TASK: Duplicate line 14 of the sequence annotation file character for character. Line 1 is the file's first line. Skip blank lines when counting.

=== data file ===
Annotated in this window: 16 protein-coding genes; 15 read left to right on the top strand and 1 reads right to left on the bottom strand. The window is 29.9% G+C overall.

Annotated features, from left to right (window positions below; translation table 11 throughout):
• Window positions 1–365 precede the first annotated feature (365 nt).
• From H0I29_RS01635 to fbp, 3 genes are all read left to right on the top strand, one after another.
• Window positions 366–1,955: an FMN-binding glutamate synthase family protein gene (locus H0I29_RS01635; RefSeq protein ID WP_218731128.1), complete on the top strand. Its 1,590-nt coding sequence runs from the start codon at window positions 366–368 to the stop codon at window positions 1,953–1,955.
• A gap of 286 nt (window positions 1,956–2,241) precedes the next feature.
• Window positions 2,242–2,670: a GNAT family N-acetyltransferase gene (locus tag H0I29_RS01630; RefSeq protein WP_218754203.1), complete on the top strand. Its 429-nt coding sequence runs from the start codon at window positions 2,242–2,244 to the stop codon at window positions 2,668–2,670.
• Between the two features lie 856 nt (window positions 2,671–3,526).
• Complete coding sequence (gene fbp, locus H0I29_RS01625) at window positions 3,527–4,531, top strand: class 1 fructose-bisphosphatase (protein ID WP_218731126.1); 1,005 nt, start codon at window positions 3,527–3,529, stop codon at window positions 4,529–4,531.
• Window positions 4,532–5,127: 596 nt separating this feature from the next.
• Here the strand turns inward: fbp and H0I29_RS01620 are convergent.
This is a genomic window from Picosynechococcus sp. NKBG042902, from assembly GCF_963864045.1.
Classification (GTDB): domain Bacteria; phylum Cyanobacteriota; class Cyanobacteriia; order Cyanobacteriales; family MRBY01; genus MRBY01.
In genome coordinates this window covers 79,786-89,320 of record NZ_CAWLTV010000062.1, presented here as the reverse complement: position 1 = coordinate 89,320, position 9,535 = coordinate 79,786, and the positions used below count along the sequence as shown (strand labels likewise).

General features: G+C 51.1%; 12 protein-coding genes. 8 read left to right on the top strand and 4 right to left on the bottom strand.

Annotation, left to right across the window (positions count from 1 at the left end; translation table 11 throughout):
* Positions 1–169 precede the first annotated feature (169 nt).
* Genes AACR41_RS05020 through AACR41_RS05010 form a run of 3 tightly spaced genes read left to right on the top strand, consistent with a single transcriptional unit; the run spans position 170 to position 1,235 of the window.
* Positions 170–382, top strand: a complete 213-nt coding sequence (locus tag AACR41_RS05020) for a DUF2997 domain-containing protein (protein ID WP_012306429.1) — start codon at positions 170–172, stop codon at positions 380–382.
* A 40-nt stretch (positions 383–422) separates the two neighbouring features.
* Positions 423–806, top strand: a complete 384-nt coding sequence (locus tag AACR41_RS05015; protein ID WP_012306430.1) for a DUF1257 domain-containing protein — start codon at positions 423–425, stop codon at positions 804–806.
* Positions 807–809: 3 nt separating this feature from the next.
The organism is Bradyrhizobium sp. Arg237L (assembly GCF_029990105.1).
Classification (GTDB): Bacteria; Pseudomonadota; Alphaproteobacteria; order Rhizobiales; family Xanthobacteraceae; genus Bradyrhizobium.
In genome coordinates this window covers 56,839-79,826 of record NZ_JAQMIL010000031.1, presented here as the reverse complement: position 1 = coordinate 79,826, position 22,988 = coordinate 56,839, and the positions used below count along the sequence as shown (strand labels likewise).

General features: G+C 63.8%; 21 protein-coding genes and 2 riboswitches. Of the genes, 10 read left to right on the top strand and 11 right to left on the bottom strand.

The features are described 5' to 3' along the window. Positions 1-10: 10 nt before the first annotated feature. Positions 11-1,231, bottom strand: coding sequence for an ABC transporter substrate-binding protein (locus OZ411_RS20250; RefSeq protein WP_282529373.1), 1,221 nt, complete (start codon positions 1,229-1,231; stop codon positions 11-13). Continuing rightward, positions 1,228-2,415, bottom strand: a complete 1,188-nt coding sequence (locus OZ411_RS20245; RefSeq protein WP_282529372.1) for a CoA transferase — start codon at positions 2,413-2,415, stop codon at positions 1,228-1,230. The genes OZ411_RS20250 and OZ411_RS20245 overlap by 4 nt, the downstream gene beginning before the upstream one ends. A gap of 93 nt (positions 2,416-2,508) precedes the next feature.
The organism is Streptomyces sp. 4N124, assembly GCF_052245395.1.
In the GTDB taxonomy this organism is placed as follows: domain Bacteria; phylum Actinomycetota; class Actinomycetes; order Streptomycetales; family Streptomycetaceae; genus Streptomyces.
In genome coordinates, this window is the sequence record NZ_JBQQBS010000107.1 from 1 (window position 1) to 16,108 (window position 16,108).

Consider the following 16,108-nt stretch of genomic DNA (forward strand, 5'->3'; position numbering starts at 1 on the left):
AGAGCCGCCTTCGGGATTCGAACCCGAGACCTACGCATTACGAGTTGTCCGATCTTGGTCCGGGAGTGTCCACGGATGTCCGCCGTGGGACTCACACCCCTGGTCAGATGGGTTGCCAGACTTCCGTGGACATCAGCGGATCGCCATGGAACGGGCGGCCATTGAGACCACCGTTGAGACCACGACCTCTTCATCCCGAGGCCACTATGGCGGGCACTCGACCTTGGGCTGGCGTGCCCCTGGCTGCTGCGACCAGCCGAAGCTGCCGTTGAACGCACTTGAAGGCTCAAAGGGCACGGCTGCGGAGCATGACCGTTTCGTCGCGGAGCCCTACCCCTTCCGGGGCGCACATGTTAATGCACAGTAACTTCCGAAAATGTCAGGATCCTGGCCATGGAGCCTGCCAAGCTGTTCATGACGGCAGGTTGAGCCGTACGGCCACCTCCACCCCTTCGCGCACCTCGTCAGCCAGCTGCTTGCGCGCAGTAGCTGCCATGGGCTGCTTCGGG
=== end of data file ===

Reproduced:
In genome coordinates this window covers 79,786-89,320 of record NZ_CAWLTV010000062.1, presented here as the reverse complement: position 1 = coordinate 89,320, position 9,535 = coordinate 79,786, and the positions used below count along the sequence as shown (strand labels likewise).